Bighorn sheep are one of the more elusive animals in Yellowstone National Park, but there are a few areas where you are likely to spot them.
Here are a few places in Yellowstone where you might see bighorn sheep, including some lesser-known wilderness areas and trails:
Mount Washburn: This is one of the best places to see bighorn sheep in Yellowstone. Mount Washburn is a 10,243-foot peak located in the central part of the park, and the trail to the summit is a popular hiking route that offers stunning views and the chance to spot bighorn sheep.
Gardiner Canyon: This is a lesser-known area of the park located in the northwestern corner of Yellowstone. Gardiner Canyon is a beautiful canyon that is home to a small population of bighorn sheep.
Hellroaring Trail: This trail is located in the northeastern part of the park and is known for its wildlife sightings, including bighorn sheep. The Hellroaring Trail is a 6-mile round trip hike that offers stunning views of the surrounding mountains and valleys.
Remember, bighorn sheep are wild animals and can be difficult to spot. It’s important to be patient and keep a safe distance from these animals if you do encounter them.
Bears are one of the most popular animals to see while driving through Yellowstone in the spring! They are often seen along roadsides or in open meadows and can be active at any time of day.
Be sure to give them plenty of space and never approach bears, especially mothers with cubs.
Yellowstone National Park is home to both black bears and grizzly bears, and there are several areas of the park where you are likely to spot them.
Here are a few places in Yellowstone where you might see bears, including some lesser-known wilderness areas and trails:
Hayden Valley: This large valley in the central part of the park is a great place to spot both black bears and grizzly bears. Hayden Valley is also a popular spot for elk and bison sightings.
Lamar Valley: This valley in the northeastern part of the park is known for its wildlife sightings, including bears. The Lamar Valley is home to both black bears and grizzly bears, and it’s also a popular spot for wolf sightings.
Bechler Region: This is a less-visited area of the park located in the southwestern corner of Yellowstone. The Bechler region is known for its waterfalls and hot springs, but it’s also a good place to spot bears.
Trout Lake Trail: This trail is located in the northeastern part of the park and is a popular spot for bear sightings. The Trout Lake Trail is a 1.2-mile round trip hike that offers stunning views of the surrounding mountains and forests.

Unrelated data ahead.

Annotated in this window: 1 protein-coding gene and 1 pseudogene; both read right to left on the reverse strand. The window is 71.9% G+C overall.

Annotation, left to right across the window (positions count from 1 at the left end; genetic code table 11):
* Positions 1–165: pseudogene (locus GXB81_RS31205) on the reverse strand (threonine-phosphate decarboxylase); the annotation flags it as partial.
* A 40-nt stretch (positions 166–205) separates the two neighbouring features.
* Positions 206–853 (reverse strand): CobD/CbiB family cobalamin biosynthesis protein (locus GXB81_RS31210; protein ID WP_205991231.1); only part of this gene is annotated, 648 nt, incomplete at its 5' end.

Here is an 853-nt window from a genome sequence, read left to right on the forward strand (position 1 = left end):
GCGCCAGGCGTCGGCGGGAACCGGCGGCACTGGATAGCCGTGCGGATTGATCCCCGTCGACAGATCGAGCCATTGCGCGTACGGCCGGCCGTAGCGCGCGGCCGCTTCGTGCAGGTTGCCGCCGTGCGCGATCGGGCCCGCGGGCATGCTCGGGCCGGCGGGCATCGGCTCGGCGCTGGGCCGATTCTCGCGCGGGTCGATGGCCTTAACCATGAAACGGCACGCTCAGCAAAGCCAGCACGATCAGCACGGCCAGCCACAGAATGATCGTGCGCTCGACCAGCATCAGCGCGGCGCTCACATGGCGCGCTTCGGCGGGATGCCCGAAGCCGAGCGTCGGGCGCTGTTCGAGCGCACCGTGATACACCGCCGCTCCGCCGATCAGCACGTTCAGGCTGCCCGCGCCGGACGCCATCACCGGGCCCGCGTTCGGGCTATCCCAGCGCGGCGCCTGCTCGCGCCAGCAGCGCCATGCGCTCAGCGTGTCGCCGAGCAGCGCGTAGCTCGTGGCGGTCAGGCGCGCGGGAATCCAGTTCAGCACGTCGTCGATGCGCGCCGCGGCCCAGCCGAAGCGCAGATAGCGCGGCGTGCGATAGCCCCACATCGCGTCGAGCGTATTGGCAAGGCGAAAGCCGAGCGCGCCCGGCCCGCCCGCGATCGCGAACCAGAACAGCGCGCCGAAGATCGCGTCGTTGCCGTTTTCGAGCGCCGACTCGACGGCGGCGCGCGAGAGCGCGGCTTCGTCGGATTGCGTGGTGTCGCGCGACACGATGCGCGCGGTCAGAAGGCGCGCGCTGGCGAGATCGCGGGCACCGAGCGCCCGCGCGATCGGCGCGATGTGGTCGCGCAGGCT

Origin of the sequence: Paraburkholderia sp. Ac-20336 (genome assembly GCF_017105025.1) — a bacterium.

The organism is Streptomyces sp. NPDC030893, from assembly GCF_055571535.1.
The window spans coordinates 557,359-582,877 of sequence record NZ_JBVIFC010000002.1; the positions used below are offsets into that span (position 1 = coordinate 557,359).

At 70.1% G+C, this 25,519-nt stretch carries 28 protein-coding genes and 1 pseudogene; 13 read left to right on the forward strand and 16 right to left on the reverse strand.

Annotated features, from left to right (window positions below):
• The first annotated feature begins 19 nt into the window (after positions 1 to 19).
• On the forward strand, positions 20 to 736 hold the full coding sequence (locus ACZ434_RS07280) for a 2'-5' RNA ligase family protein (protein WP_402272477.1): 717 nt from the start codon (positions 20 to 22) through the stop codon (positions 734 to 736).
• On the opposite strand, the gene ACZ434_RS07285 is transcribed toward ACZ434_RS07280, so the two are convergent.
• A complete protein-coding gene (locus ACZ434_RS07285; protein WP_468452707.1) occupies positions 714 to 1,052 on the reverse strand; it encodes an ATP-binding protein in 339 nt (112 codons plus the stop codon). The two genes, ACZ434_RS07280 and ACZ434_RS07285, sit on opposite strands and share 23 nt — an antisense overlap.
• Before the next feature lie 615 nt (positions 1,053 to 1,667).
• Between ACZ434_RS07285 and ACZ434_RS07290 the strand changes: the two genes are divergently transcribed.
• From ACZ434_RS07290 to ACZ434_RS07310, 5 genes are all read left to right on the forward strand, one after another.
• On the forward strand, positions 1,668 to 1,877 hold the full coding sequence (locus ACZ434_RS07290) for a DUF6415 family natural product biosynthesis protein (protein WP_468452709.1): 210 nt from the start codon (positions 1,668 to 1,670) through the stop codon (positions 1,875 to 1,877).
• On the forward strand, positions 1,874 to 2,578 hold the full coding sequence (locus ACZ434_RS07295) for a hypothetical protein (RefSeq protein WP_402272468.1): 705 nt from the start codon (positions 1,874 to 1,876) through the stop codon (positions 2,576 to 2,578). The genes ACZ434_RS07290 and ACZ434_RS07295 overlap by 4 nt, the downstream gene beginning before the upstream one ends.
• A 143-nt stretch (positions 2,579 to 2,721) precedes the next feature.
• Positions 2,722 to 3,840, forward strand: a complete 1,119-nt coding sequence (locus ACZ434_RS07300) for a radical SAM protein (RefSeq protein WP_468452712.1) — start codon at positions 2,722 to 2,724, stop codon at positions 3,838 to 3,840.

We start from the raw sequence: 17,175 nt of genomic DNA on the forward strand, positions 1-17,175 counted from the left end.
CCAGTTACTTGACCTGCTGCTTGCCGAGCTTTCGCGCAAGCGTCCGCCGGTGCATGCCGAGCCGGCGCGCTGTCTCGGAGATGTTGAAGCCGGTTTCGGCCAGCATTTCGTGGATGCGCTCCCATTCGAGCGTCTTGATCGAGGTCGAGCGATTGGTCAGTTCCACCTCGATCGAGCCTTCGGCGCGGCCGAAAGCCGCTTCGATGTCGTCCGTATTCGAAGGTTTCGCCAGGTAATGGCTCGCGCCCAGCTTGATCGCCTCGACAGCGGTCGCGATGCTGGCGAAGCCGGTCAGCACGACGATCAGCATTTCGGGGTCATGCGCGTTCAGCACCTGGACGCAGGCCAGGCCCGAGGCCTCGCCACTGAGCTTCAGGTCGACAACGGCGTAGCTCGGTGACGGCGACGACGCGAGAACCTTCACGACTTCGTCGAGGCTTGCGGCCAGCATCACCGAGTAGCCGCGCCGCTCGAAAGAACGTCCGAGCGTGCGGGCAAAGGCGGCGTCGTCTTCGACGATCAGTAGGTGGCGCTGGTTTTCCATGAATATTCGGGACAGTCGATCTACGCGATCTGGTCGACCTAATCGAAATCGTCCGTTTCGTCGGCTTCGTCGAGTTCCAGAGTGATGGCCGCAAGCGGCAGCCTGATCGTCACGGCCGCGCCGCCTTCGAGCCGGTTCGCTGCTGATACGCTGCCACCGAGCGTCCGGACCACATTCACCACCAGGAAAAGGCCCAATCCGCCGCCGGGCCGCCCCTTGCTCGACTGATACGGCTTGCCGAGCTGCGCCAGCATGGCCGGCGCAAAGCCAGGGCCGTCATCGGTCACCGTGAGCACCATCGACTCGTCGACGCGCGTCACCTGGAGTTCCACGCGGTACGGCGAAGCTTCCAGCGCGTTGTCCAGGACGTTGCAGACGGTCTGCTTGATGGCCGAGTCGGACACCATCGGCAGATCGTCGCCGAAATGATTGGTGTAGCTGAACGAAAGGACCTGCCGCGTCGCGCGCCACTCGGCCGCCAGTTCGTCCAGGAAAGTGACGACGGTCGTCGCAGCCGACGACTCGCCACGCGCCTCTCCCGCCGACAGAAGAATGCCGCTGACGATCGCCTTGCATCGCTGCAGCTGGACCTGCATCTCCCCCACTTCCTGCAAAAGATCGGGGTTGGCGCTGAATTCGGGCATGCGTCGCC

Remember, bears are wild animals and can be dangerous if approached too closely. It’s important to give these animals plenty of space and observe them from a safe distance.
As you drive through Yellowstone National Park in the spring, you might see a coyote or two! The best time to spot them is early in the morning or at dusk. Keep your eyes peeled for these cunning canids as they prowl the roadsides looking for food.
Coyotes are common residents of Yellowstone and can be found throughout the park. They are most active at dawn and dusk, but can also be seen during the day.
Coyotes are relatively small animals, measuring about three feet long and weighing around 30 pounds. They have pointy ears, a bushy tail, and are generally brownish-gray in color with light-colored fur on their belly and undersides.
Coyotes are opportunistic feeders and will eat just about anything they can find. In Yellowstone, they primarily eat mice and voles, but they will also eat rabbits, birds, fish, insects, fruit, and carrion. Coyotes will even occasionally kill and eat larger prey such as deer fawns or elk calves.
While coyotes typically avoid humans, they may become bold if they learn to associate people with food. Never feed coyotes!
If you do encounter a coyote while hiking in Yellowstone (or anywhere else), make yourself as big as possible by waving your arms and yelling loudly. If that doesn’t scare the coyote away, throw rocks or sticks at it until it leaves. And remember – never turn your back on a coyote
Mountain goats are one of the most sure-footed animals in North America. They spend their lives in high, rocky places where few other animals can go. In Yellowstone, you can find them high on cliffs or near the top of mountains, grazing on grasses and lichens.